Something else… Education Freedom Scholarships aren’t only for students who want to attend private schools. In fact, some states may choose to design scholarships for public school options, such as apprenticeships or transportation to a different public school. States have the opportunity to be really imaginative and to serve the unique needs of their students.

We don’t have to look far to see that education freedom works. Thanks to a menu of options and the D.C. Opportunity Scholarship program—embraced by teachers, parents, and students alike—more than half of students in the District attend schools other than their assigned one. And there is still significant, unmet demand.

We propose Congress double the D.C. program’s funding to $30 million to meet those students’ needs.

This Administration believes students of all ages should be free to pursue multiple pathways to higher education and successful careers. That’s why this budget proposes to expand the use of Pell Grants for quality, short-term programs. It also invests in career and technical education, and streamlines student loan repayment.

The latter is urgently necessary, because, today Federal Student Aid holds $1.5 trillion in outstanding loans. More than total auto debt and credit card debt. And 43 percent of those student loans are either in default, more than 30-days delinquent, or are negatively amortized. And taxpayers are on the hook for it all.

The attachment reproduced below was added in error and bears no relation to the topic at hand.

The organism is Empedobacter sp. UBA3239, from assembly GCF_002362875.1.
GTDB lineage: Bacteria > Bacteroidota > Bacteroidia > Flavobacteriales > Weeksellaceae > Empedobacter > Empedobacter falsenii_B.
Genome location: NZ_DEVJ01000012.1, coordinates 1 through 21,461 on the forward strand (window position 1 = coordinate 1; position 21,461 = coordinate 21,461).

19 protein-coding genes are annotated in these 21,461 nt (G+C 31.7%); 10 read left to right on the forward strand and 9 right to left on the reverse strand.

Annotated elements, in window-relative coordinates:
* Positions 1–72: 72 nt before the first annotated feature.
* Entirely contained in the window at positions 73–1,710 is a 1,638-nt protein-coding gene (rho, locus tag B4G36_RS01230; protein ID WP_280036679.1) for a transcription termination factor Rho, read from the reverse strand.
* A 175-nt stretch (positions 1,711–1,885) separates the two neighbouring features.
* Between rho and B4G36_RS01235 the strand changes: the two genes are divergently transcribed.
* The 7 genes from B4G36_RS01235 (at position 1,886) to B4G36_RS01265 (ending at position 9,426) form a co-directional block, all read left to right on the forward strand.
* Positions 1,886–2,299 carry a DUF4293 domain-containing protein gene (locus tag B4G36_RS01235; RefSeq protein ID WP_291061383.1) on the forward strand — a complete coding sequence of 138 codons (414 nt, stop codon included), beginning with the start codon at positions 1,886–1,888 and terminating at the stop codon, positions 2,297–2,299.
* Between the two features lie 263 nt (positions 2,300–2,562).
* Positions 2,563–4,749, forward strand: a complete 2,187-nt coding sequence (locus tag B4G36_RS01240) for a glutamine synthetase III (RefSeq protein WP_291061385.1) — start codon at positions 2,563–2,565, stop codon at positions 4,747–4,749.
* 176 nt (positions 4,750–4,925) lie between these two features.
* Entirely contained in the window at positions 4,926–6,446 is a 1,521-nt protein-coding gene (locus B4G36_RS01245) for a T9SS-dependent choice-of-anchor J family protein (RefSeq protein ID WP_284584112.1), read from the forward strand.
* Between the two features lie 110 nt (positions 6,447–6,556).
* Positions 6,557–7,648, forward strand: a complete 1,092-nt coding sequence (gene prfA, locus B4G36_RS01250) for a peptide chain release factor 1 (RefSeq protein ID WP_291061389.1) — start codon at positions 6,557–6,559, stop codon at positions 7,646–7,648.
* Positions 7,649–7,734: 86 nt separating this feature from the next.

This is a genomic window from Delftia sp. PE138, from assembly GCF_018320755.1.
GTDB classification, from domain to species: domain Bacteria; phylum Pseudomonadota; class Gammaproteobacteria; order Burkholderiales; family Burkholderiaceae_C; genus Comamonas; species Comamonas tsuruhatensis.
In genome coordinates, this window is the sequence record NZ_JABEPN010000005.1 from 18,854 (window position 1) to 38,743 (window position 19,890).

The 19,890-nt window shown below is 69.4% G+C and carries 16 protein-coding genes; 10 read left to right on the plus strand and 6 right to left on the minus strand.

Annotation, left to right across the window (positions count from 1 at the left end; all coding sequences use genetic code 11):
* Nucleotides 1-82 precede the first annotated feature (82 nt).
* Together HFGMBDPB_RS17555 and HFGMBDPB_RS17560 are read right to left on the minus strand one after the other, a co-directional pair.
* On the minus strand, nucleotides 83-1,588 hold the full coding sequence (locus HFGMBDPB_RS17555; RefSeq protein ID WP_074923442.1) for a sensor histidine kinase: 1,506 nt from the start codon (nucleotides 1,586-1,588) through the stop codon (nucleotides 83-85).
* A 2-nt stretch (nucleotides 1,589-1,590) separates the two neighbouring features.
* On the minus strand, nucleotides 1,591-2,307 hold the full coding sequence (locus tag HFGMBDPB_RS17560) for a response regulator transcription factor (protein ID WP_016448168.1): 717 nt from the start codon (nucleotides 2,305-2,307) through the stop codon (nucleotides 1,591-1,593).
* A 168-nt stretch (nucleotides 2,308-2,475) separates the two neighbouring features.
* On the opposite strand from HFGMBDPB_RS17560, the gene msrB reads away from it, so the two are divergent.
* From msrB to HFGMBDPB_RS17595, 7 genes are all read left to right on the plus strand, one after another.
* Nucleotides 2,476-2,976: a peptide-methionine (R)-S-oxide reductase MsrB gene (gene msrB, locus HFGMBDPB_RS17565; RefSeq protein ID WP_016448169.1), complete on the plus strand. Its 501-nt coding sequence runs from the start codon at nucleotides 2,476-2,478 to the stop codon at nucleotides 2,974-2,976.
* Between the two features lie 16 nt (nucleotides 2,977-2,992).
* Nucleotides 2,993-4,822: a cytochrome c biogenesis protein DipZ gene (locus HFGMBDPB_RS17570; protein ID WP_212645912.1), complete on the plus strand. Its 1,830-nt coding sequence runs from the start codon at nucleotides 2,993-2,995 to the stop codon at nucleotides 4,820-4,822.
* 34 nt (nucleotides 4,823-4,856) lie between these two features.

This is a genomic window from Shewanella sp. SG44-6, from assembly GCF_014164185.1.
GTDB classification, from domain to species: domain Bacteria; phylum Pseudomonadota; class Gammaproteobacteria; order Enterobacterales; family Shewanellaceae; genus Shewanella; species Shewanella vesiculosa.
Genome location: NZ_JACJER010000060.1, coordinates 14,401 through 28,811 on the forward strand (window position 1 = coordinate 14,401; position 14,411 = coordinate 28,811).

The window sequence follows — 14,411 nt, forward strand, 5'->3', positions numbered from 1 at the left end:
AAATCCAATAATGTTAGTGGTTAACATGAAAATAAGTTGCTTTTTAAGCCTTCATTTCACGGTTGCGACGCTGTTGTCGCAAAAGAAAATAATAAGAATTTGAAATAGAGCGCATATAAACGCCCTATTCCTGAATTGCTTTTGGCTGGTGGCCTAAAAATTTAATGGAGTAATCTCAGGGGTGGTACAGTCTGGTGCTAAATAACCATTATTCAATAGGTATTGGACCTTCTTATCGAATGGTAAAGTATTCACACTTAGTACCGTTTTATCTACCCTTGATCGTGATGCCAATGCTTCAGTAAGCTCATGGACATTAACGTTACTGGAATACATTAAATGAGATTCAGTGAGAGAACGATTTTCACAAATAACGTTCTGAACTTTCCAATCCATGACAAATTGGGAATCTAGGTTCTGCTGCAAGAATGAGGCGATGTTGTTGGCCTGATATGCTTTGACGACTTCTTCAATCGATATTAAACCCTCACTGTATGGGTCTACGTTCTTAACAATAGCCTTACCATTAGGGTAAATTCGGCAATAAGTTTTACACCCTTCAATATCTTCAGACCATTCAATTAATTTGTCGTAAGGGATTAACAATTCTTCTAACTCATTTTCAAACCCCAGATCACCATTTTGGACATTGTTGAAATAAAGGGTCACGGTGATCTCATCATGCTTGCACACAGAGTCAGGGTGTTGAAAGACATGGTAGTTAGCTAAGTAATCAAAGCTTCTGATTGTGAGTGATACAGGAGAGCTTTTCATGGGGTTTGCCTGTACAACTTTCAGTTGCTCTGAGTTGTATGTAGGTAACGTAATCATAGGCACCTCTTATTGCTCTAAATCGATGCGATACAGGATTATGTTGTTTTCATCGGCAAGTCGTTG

This budget consolidates numerous repayment plans and raises the cap on a borrower’s monthly payment to 12.5 percent of discretionary income. This is one way the federal government can become a more responsible lender. Policies should not entice students into greater debt nor should they put taxpayer dollars at greater risk.

Education freedom isn’t just for parents and students. Teachers need greater freedom, as well. We seek to empower America’s teachers and elevate their profession via this budget with a new, total investment of $370 million.

I regularly meet with a number of excellent teachers who tell me they’d like to choose their own professional development and customize it for their needs. To that end, the budget requests an increase of $170 million to focus on development that is controlled by teachers, not dictated by the district office. These “teacher vouchers” treat teachers as the professionals they are.

Teachers also tell me about the value of mentors or residency opportunities. So, we’re requesting $200 million to enable new teachers more opportunities to learn from the best.

It’s also essential that teachers and students be safe at school.

In the wake of tragic acts of school violence in our country, President Trump asked me to lead a Federal Commission on School Safety. To support the Commission’s recommendations, we request $200 million to help communities develop their own school emergency plans, and to focus on counseling and healthy behaviors for their students.

In the end, budgets are about priorities. Ours are: students, parents, teachers, and taxpayers. If our country is to remain secure, strong, prosperous, and free, we need students of all ages who are prepared to pursue successful careers and lead meaningful lives.

Thank you for this opportunity to testify. I am happy to respond to any questions you may have.